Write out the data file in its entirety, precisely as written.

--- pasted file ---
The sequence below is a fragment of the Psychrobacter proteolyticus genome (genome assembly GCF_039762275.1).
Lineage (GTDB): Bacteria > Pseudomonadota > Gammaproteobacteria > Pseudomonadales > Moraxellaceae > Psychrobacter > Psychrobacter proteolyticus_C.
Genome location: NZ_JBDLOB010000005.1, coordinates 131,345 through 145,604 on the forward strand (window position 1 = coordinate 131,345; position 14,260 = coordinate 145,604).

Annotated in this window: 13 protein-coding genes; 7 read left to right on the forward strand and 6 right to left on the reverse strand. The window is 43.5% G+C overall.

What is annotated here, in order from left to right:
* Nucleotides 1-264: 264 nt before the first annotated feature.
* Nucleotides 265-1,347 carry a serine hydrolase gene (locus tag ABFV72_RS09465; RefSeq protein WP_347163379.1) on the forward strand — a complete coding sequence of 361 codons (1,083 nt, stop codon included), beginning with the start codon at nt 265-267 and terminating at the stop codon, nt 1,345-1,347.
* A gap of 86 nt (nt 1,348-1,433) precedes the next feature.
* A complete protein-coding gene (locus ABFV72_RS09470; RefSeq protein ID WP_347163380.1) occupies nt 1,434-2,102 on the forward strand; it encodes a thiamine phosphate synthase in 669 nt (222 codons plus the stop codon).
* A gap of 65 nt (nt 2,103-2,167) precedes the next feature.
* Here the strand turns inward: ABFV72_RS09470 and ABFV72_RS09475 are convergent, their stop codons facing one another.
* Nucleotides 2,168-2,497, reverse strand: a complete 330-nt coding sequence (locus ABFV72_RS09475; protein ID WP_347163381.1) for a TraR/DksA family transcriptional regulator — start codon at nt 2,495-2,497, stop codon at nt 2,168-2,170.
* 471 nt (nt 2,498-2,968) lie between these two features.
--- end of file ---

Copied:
The sequence below is a fragment of the Psychrobacter proteolyticus genome (genome assembly GCF_039762275.1).
Lineage (GTDB): Bacteria > Pseudomonadota > Gammaproteobacteria > Pseudomonadales > Moraxellaceae > Psychrobacter > Psychrobacter proteolyticus_C.
Genome location: NZ_JBDLOB010000005.1, coordinates 131,345 through 145,604 on the forward strand (window position 1 = coordinate 131,345; position 14,260 = coordinate 145,604).

Annotated in this window: 13 protein-coding genes; 7 read left to right on the forward strand and 6 right to left on the reverse strand. The window is 43.5% G+C overall.

What is annotated here, in order from left to right:
* Nucleotides 1-264: 264 nt before the first annotated feature.
* Nucleotides 265-1,347 carry a serine hydrolase gene (locus tag ABFV72_RS09465; RefSeq protein WP_347163379.1) on the forward strand — a complete coding sequence of 361 codons (1,083 nt, stop codon included), beginning with the start codon at nt 265-267 and terminating at the stop codon, nt 1,345-1,347.
* A gap of 86 nt (nt 1,348-1,433) precedes the next feature.
* A complete protein-coding gene (locus ABFV72_RS09470; RefSeq protein ID WP_347163380.1) occupies nt 1,434-2,102 on the forward strand; it encodes a thiamine phosphate synthase in 669 nt (222 codons plus the stop codon).
* A gap of 65 nt (nt 2,103-2,167) precedes the next feature.
* Here the strand turns inward: ABFV72_RS09470 and ABFV72_RS09475 are convergent, their stop codons facing one another.
* Nucleotides 2,168-2,497, reverse strand: a complete 330-nt coding sequence (locus ABFV72_RS09475; protein ID WP_347163381.1) for a TraR/DksA family transcriptional regulator — start codon at nt 2,495-2,497, stop codon at nt 2,168-2,170.
* 471 nt (nt 2,498-2,968) lie between these two features.